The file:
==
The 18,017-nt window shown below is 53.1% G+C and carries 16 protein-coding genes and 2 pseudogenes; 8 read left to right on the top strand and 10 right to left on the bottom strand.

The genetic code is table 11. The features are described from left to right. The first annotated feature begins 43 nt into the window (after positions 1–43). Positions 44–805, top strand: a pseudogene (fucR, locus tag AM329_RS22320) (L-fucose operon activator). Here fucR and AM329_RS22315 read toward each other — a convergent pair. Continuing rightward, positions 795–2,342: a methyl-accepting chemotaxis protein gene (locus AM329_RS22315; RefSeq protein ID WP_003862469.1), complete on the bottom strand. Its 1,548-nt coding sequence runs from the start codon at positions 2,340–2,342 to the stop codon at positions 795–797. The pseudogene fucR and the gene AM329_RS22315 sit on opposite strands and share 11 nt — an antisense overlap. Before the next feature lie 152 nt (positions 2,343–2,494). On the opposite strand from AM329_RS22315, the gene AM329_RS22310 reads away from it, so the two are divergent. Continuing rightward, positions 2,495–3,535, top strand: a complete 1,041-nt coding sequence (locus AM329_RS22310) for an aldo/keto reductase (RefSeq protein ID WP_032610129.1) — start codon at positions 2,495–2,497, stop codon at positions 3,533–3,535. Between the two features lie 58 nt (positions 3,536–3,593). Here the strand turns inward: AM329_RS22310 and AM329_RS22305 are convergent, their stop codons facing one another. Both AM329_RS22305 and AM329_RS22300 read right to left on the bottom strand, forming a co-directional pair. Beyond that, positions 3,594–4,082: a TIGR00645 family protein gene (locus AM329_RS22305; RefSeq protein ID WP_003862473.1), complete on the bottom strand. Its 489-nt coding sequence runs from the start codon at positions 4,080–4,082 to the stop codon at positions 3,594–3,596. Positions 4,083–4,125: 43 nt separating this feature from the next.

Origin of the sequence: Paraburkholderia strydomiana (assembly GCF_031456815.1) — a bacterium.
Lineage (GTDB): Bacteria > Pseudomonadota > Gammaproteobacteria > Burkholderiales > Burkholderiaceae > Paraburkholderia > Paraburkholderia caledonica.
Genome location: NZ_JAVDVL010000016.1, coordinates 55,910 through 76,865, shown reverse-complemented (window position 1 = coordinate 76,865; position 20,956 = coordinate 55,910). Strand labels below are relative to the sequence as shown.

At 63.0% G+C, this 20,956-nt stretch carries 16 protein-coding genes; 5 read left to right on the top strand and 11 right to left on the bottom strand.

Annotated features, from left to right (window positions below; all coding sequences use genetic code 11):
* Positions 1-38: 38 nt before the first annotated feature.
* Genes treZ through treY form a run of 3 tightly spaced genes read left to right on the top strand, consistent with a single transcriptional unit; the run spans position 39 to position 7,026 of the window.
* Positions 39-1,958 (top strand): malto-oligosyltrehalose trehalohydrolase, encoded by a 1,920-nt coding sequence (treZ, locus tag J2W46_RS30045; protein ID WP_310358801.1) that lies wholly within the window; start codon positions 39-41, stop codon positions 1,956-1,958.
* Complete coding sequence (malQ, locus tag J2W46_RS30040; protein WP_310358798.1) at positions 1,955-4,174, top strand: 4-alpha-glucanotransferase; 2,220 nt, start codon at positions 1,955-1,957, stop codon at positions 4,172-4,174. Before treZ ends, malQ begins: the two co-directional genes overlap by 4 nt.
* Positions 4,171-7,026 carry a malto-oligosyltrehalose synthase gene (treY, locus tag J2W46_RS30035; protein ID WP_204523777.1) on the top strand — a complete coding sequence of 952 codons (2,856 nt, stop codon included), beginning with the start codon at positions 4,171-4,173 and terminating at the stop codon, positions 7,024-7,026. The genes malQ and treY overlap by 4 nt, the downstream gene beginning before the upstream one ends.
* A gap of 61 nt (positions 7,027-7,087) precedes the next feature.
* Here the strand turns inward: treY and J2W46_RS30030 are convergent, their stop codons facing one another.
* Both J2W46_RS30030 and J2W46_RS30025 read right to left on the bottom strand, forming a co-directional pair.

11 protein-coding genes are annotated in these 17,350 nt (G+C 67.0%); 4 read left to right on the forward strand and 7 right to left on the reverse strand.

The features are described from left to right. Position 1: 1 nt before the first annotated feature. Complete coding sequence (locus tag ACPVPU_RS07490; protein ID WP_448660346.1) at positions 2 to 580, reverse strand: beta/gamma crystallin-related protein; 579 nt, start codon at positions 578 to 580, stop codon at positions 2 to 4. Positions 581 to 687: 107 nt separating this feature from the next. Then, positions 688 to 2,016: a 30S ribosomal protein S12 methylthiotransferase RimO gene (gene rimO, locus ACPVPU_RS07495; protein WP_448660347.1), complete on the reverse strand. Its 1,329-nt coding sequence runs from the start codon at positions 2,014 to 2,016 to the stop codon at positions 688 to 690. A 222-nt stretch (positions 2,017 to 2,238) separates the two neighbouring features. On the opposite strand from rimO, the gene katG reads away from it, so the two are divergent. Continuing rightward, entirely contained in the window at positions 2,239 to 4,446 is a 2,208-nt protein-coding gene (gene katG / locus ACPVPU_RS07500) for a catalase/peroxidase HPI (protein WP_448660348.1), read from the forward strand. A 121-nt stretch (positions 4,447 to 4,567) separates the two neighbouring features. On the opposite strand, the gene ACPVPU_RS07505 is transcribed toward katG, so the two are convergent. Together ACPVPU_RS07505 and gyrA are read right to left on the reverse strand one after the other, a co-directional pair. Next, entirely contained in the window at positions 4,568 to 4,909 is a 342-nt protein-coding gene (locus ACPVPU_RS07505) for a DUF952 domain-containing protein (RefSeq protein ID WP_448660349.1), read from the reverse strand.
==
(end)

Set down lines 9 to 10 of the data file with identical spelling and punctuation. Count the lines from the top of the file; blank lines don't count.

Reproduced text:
* Genes treZ through treY form a run of 3 tightly spaced genes read left to right on the top strand, consistent with a single transcriptional unit; the run spans position 39 to position 7,026 of the window.
* Positions 39-1,958 (top strand): malto-oligosyltrehalose trehalohydrolase, encoded by a 1,920-nt coding sequence (treZ, locus tag J2W46_RS30045; protein ID WP_310358801.1) that lies wholly within the window; start codon positions 39-41, stop codon positions 1,956-1,958.